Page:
Theatre which he hopes will become Dundee's studio theatre to
bridge the gap between rehearsed readings and professional
productions. He hopes that people on the panel and in the audience
will be interested in getting involved with this.
Jaimini grew up for most of her childhood in
Dundee. She attended the University of Westminster where she
studied film. After graduating, she pursued a career in
screenwriting, predominantly working for the BBC. As well as
playwriting, Jaimini also works in digital media production in
Dundee. Her play
The Last Queen of Scotland originally began life as a
screenplay but Jaimini decided the story was best suited to a live
format and was produced by
Stellar Quines and Dundee Rep in 2017.
John has a background in working in theatre and
the arts in a community outreach capacity with Tinderbox in his native
Northern Ireland. He now lives in the Fife area. He began his time
with Tinderbox working with marginalised groups during The
Troubles, particularly refugees and asylum seekers. John always
wanted to work as a writer. Shortly before moving to Scotland, he
booked a spot on
Zinnie Harris' Playwriting Toolkit workshop in Edinburgh, so he
would have something to look forward to. It was through this
workshop that John wrote his first full-length play. He then went
on to become part of the Traverse 50 where he wrote Spoiling
which was then staged at the Traverse in 2013 and later at Dundee
Rep. Since then, much of his work has been staged in Northern
Ireland. His recent play, DUPed, which
premiered at the Edinburgh Fringe last year and more recently
toured the UK. It will make a return to the Fringe this year.
Sandy recalls getting into theatre at a young
age and admits that she is probably the person on the panel with
the longest relationship with the Dundee Rep building. After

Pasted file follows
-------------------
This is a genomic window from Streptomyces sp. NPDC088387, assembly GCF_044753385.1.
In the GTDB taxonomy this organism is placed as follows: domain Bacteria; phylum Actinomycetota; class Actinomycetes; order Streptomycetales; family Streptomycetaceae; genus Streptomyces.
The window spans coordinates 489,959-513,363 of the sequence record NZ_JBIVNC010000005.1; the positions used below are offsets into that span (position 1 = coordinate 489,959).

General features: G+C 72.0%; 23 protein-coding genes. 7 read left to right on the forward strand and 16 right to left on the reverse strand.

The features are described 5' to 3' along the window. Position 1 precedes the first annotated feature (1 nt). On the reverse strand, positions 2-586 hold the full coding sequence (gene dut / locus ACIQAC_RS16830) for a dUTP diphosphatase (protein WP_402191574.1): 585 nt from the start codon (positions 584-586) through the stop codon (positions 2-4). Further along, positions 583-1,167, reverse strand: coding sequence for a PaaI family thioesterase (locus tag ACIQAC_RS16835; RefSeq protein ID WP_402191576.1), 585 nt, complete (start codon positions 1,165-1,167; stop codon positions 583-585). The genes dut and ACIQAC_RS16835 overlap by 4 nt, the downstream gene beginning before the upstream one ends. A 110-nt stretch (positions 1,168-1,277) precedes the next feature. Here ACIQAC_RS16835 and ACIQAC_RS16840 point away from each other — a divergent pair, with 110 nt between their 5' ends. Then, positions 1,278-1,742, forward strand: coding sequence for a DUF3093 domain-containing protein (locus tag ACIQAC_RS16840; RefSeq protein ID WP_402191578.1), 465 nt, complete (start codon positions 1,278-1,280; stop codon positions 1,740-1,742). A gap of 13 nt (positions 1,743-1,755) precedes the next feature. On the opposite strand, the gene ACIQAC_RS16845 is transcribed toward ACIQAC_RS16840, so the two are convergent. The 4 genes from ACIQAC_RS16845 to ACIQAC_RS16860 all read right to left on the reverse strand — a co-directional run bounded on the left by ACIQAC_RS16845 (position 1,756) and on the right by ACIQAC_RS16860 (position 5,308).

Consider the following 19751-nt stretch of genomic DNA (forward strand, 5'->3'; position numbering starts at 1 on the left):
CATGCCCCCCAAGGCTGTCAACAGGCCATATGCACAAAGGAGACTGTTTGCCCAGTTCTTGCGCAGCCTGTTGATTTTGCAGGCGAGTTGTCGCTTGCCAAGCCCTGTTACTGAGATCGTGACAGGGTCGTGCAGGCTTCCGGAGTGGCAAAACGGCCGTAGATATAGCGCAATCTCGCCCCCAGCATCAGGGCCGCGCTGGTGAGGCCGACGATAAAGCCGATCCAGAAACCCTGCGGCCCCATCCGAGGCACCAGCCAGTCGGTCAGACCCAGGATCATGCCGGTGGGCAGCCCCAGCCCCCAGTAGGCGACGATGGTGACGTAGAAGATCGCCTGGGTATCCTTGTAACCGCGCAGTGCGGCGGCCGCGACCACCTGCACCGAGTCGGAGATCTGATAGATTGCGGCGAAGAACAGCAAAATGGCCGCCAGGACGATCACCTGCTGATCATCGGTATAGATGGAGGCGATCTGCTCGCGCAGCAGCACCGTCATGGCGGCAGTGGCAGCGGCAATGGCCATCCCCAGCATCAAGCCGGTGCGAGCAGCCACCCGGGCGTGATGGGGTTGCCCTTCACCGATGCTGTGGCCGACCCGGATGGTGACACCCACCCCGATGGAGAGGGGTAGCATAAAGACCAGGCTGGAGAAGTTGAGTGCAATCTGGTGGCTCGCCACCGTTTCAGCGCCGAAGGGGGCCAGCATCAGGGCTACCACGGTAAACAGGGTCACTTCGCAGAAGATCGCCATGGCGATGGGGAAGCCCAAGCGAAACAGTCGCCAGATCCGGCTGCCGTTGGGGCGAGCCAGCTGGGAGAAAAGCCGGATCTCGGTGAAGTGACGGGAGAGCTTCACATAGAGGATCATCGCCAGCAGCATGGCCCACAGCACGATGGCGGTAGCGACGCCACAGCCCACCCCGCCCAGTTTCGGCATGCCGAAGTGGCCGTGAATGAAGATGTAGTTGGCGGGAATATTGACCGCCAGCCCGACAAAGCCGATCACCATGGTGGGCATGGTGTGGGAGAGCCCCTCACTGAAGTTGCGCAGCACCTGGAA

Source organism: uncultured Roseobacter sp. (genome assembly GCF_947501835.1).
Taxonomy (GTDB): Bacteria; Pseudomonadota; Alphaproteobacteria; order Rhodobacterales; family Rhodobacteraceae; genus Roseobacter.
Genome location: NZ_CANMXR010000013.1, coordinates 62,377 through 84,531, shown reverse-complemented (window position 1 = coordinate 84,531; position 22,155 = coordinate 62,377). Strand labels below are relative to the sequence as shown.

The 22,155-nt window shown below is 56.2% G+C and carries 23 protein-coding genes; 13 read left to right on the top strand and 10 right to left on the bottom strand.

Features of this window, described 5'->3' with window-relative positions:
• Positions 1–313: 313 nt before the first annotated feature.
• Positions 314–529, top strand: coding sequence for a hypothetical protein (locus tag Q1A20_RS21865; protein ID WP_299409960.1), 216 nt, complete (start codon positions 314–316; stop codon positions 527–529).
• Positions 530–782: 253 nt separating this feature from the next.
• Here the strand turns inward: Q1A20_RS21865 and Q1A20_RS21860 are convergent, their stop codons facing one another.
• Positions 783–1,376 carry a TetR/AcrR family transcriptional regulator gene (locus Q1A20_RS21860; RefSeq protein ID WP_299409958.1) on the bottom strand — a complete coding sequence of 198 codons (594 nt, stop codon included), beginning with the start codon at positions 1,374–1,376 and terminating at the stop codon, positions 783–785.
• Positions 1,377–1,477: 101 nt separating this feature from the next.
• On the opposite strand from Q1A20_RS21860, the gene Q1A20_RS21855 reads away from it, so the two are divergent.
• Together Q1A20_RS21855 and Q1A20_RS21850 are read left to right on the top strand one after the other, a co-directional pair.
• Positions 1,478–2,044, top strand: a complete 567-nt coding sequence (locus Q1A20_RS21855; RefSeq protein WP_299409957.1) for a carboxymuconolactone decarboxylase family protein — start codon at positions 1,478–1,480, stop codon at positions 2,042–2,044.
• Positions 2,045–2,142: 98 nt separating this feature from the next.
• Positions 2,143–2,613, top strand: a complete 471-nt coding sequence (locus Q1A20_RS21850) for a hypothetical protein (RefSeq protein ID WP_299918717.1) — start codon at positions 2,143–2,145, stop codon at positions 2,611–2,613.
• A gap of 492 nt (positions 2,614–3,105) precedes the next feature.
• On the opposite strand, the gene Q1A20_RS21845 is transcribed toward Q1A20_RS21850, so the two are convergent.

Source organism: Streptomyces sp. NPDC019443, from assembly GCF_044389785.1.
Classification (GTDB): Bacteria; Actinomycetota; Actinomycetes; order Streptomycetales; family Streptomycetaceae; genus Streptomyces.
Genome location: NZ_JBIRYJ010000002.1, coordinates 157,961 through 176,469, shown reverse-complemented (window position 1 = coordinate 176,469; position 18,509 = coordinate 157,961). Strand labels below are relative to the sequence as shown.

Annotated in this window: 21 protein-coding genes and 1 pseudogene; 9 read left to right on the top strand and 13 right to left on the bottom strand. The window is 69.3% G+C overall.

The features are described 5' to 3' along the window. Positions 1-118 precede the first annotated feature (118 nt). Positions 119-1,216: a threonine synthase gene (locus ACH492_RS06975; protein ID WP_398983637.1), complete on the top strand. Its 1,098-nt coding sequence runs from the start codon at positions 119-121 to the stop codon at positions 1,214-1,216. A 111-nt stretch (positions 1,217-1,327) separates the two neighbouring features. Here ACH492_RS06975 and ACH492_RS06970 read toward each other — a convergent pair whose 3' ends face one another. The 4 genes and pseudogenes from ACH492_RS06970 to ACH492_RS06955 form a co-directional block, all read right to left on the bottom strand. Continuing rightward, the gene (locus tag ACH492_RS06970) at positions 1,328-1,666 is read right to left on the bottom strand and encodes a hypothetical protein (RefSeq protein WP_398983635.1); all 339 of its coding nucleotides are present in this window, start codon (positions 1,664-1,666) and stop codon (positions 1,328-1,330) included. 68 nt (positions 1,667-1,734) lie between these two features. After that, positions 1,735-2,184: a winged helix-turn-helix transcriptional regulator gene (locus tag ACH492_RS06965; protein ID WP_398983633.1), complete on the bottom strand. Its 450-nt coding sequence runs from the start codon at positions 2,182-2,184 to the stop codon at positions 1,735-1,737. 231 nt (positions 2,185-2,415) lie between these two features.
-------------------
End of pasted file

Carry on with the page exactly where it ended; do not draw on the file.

attending the Royal Academy of Dramatic Art she moved back to her
native Dundee and came to work for Dundee Arts Centre as a
Community Arts worker. Sandy admits she took the job as a, "stop
gap," after drama school, but then came to really enjoy it. It was
during this period she started to want to make theatre
collaboratively and internationally. Sandy set up her theatre
Boy, in 2004 to make accessible promenade theatre, inspired by
the work from elsewhere that she consumed with a passion, including
in different languages and forms of theatricality.
Fiona continues the discussion, "Dundee was just named the
best place to live in Scotland. What is it like being a playwright
here? What is it about Dundee that particularly inspires
and/or nurtures your creativity?"
Jaimini came to Scotland as a refugee with her family from
Uganda when she was a child. Her play, The Last Queen of Scotland, sheds
light on a unique period in Scotland's social history and the
particular story of Jaimini's community in exile that has rarely
been told. She says that she's always felt at home in Dundee,
fascinated at how the city still holds a strong sense of community.
She is often told by friends and acquaintances that she is most
Dundonian person they know. She was compelled to return to Dundee
once she had graduated.
Sandy also missed her home town, feeling like an outsider during
her training at RADA. Once she graduated, she returned to the place
where the people and the language felt familiar. Sandy remarks that
Dundee has a great sense of 'street theatre' and that there is a
tremendous feeling of community in the city. It's this community
and familiarity that makes the creative process in Dundee a fairly
collaborative one. Local artists are always willing to work
together. She goes on to say that creating art in Dundee with
Dundonian artists is a democratic process. On a logistical side of
things, meeting up with other artists is easy, given Dundee's
relatively small size. The recent boom in city's creative sector
means that there is never really a shortage of safe, creative
spaces to meet.
Dundee's culture does not just lie exclusively within the city
itself. Bob remarks that Dundee's industrial and shipbuilding
heritage means that it has always been a thoroughly international
city. The wealth from these industries helped to develop art and
culture in the city as the upper classes invested in building
theatres, venues and cultural landmarks. Bob has prior experience